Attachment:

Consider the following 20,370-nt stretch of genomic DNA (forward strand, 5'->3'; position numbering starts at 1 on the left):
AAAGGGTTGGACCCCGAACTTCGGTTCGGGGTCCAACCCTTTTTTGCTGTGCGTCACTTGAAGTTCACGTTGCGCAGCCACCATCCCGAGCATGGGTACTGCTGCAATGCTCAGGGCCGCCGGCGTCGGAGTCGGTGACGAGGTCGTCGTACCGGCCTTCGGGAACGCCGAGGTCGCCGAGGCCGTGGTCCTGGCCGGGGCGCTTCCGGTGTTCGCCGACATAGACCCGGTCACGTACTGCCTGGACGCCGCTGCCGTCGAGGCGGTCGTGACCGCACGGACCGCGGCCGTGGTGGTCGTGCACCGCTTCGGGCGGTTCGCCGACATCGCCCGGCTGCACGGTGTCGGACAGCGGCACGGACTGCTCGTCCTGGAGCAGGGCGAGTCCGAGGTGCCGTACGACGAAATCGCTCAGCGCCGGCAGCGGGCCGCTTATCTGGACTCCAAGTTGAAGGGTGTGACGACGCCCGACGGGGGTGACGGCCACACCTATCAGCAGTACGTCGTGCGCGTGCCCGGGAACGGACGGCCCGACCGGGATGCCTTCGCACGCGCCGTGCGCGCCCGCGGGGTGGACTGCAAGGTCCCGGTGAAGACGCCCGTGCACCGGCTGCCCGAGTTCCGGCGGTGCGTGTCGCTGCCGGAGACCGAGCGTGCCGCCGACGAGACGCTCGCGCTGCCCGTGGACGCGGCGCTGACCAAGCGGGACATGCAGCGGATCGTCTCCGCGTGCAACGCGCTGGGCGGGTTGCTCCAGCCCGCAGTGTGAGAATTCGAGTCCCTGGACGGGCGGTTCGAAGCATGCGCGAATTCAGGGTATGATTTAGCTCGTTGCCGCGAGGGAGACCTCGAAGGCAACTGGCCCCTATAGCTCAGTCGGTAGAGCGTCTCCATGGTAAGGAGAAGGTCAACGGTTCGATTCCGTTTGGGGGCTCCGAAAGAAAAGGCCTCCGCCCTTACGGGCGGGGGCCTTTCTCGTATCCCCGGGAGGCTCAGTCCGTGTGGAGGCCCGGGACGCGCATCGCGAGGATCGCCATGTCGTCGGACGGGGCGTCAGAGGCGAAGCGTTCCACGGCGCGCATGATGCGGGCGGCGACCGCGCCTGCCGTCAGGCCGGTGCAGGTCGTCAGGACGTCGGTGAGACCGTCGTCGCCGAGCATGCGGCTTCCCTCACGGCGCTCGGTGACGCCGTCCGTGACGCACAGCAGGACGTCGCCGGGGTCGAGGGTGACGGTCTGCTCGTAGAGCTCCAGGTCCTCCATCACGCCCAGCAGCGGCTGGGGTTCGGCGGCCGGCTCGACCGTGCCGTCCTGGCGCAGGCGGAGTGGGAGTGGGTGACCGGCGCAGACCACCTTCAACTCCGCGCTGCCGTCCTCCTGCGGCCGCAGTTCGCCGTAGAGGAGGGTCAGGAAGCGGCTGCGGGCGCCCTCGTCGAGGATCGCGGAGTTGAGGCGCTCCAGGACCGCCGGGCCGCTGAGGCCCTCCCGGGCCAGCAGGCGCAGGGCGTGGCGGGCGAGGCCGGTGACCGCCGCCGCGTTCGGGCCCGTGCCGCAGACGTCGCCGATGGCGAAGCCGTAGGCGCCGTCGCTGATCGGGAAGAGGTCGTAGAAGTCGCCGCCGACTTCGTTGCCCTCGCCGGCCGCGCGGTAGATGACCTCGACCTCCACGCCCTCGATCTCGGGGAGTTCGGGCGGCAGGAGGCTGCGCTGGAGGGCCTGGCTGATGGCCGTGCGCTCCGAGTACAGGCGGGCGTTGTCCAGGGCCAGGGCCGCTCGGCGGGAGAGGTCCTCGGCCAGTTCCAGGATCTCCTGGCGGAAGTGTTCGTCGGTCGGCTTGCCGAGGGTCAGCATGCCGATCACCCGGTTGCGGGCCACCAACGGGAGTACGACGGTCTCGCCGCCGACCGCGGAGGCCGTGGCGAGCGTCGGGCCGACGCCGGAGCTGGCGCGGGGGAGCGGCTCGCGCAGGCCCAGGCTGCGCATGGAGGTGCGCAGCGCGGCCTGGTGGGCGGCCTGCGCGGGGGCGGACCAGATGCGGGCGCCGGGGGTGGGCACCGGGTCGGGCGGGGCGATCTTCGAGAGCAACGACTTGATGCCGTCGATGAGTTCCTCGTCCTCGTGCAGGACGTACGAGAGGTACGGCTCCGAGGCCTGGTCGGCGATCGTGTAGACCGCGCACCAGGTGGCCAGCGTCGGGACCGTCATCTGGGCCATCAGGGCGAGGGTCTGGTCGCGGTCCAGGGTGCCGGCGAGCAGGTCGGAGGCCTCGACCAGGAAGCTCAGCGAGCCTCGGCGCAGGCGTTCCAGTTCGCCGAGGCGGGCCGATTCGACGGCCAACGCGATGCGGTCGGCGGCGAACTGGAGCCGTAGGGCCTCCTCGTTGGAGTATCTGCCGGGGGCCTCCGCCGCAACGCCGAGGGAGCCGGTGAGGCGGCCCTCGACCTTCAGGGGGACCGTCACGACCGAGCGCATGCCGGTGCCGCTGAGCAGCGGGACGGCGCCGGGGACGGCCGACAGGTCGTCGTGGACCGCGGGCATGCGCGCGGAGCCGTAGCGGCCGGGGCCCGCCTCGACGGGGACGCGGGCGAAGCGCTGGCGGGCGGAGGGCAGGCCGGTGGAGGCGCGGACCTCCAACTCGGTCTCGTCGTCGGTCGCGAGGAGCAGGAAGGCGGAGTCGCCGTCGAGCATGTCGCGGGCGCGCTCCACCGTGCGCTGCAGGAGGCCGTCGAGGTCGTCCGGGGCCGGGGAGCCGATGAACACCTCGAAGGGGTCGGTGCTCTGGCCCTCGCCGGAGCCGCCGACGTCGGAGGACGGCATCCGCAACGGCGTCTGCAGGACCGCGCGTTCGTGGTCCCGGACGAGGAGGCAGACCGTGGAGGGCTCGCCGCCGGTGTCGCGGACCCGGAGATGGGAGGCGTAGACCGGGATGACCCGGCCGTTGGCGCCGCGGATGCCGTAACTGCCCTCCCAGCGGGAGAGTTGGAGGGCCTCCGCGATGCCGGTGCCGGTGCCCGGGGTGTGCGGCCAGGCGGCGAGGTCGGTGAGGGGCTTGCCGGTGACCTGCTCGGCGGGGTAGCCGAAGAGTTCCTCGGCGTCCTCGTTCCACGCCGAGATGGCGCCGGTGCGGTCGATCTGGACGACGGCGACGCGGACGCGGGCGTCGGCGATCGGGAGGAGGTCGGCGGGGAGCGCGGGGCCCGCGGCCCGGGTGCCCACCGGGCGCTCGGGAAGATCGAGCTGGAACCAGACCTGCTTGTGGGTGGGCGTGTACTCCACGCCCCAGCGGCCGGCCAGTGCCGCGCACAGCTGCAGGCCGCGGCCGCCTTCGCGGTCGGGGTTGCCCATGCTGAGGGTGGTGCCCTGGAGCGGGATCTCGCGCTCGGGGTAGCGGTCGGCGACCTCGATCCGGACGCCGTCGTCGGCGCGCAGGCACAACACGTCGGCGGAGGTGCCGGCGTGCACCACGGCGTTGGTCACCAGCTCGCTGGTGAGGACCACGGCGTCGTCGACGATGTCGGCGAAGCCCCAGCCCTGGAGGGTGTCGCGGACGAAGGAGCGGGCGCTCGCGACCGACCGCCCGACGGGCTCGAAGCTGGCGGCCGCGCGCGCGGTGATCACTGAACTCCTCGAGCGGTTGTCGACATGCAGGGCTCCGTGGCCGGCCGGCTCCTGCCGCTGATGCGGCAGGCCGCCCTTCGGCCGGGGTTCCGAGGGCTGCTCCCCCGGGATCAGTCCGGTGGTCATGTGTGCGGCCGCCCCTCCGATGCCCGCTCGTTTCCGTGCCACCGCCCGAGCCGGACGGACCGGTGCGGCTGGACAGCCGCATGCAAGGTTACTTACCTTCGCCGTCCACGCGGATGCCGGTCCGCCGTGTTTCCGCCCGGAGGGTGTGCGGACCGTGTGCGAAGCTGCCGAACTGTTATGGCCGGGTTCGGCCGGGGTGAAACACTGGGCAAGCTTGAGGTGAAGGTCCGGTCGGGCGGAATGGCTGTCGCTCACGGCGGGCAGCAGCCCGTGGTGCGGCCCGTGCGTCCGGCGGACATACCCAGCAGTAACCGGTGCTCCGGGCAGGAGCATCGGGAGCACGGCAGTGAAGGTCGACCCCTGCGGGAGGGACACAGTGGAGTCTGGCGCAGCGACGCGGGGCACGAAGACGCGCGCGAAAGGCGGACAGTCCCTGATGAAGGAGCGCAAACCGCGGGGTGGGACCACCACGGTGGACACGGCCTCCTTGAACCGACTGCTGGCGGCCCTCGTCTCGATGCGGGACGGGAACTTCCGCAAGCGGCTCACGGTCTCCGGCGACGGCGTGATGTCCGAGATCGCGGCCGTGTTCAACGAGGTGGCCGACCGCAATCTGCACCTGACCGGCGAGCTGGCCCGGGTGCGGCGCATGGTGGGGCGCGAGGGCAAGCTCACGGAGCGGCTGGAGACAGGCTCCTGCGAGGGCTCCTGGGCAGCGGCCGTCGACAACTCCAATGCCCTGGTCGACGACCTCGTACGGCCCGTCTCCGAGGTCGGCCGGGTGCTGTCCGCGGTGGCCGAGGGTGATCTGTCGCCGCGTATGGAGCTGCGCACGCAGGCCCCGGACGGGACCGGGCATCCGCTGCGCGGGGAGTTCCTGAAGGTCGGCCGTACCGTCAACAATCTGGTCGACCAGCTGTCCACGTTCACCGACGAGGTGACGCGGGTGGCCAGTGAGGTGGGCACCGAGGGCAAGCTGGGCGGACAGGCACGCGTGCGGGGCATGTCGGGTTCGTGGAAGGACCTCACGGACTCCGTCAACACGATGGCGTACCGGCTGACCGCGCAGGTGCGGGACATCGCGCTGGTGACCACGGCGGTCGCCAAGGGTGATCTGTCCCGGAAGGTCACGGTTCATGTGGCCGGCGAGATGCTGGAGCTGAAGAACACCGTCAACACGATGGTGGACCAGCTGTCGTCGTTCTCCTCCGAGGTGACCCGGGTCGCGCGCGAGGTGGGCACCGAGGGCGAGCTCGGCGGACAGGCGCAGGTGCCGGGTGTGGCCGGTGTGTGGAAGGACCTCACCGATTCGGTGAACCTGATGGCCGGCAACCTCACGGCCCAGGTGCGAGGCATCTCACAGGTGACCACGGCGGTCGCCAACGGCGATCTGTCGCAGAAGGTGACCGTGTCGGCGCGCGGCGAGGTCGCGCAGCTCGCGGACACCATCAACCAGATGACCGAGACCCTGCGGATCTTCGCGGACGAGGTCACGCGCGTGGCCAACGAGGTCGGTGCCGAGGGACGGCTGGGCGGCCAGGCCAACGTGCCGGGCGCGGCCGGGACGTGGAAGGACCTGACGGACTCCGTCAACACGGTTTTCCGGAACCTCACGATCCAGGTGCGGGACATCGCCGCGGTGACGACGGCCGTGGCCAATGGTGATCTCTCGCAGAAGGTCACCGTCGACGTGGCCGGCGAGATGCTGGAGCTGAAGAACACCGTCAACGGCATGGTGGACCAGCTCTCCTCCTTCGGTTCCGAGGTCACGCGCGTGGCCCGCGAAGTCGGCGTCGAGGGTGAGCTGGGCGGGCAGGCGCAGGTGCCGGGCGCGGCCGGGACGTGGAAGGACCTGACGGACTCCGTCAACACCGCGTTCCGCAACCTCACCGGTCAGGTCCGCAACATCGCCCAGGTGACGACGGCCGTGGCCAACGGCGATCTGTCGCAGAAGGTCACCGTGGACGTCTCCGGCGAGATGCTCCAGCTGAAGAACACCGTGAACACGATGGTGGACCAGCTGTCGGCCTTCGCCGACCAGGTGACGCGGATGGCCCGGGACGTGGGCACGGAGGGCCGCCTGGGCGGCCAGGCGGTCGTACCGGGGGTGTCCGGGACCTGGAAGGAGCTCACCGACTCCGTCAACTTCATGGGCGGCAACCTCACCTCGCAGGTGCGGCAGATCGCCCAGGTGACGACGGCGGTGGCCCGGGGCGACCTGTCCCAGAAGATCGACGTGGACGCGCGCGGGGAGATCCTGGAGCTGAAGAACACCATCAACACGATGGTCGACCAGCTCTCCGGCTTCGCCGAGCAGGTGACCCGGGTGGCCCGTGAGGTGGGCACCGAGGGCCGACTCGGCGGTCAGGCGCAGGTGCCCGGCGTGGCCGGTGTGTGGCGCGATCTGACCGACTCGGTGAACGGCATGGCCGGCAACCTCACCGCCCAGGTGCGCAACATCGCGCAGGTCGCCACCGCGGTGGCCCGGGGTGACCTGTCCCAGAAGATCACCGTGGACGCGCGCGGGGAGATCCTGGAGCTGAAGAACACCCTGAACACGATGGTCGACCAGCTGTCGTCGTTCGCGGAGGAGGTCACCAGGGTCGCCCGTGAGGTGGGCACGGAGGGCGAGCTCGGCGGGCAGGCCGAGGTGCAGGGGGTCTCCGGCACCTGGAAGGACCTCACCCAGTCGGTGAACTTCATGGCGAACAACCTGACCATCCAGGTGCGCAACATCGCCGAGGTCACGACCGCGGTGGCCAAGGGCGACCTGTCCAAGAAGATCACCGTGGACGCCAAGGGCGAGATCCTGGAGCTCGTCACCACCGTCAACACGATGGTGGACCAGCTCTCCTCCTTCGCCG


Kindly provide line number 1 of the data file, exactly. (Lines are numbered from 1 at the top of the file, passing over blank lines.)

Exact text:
Consider the following 20,370-nt stretch of genomic DNA (forward strand, 5'->3'; position numbering starts at 1 on the left):